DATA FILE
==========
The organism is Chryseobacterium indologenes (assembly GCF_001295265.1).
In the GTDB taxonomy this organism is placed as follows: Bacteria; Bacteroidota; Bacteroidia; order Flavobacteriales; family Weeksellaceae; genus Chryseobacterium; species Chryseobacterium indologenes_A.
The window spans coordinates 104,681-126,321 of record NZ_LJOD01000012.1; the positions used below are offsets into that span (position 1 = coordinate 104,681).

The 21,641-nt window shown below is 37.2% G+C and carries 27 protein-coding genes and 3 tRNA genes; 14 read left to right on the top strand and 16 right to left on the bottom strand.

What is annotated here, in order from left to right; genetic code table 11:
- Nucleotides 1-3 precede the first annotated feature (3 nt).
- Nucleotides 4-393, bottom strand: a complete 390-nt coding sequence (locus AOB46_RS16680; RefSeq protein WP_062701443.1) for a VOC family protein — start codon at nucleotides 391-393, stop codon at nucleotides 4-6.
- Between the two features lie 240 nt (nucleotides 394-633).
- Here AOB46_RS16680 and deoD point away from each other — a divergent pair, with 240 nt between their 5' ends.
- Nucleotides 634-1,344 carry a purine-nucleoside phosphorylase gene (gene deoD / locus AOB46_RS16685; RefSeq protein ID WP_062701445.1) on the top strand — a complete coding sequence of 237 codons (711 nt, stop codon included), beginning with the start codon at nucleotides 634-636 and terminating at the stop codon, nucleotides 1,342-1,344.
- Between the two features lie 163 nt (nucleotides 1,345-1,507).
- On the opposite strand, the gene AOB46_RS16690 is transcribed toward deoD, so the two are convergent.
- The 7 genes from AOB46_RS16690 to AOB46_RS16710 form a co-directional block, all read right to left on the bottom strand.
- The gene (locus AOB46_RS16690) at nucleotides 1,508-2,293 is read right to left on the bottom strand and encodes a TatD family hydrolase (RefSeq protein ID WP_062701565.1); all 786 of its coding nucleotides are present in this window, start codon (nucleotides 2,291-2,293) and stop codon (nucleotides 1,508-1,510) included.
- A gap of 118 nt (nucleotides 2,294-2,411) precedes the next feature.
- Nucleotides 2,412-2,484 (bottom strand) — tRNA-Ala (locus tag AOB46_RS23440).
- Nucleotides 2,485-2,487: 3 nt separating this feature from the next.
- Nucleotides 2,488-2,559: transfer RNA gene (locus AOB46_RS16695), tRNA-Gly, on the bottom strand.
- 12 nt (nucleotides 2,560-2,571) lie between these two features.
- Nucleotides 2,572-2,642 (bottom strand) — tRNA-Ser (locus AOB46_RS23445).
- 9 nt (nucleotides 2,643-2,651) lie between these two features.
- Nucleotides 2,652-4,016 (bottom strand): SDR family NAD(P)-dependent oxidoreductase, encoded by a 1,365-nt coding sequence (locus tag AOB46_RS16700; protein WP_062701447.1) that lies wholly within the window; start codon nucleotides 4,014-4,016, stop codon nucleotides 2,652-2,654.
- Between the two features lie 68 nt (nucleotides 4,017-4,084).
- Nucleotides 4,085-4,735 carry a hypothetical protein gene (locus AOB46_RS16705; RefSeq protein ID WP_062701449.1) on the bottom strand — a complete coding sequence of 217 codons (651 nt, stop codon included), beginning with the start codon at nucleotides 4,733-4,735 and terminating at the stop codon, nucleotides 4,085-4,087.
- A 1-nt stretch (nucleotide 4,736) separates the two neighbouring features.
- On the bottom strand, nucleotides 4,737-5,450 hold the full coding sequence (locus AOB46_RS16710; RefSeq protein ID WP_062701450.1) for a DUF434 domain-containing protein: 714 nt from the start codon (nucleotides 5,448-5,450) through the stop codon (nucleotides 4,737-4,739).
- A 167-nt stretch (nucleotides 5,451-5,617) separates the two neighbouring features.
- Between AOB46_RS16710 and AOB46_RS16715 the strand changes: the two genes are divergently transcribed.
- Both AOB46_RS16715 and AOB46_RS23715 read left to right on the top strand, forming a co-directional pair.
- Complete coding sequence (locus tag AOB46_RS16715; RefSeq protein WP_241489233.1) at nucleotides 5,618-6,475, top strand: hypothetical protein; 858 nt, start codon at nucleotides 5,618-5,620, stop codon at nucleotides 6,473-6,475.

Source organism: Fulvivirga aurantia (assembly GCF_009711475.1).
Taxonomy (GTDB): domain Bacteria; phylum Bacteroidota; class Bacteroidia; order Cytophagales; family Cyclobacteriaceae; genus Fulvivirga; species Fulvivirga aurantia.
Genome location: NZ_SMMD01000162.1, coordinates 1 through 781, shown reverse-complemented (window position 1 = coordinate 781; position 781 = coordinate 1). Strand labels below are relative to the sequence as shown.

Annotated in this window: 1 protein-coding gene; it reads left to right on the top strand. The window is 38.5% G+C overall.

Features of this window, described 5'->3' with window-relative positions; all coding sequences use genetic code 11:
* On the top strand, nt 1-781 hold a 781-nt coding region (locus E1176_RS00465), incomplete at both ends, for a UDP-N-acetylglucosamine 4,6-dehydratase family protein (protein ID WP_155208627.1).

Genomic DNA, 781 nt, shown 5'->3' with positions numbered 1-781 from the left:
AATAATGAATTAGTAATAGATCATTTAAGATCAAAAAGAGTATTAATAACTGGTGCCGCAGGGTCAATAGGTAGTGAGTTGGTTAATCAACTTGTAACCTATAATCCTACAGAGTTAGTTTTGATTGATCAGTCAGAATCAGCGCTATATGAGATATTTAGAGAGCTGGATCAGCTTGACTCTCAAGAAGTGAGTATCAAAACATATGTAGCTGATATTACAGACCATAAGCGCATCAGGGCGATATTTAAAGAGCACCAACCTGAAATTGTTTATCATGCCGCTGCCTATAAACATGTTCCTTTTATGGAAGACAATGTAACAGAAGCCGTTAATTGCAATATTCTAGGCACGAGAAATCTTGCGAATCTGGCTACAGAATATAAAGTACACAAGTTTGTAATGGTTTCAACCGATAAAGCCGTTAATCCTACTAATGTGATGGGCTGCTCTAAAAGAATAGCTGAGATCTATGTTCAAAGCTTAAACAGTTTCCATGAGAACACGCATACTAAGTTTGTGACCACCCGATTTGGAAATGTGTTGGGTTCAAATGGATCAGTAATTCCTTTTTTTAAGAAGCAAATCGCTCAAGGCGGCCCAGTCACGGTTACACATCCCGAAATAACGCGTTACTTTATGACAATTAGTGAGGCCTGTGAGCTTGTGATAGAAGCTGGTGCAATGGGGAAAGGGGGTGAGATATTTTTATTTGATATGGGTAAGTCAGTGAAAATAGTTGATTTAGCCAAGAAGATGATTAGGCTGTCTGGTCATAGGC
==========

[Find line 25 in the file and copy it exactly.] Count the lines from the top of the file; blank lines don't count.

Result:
- A 1-nt stretch (nucleotide 4,736) separates the two neighbouring features.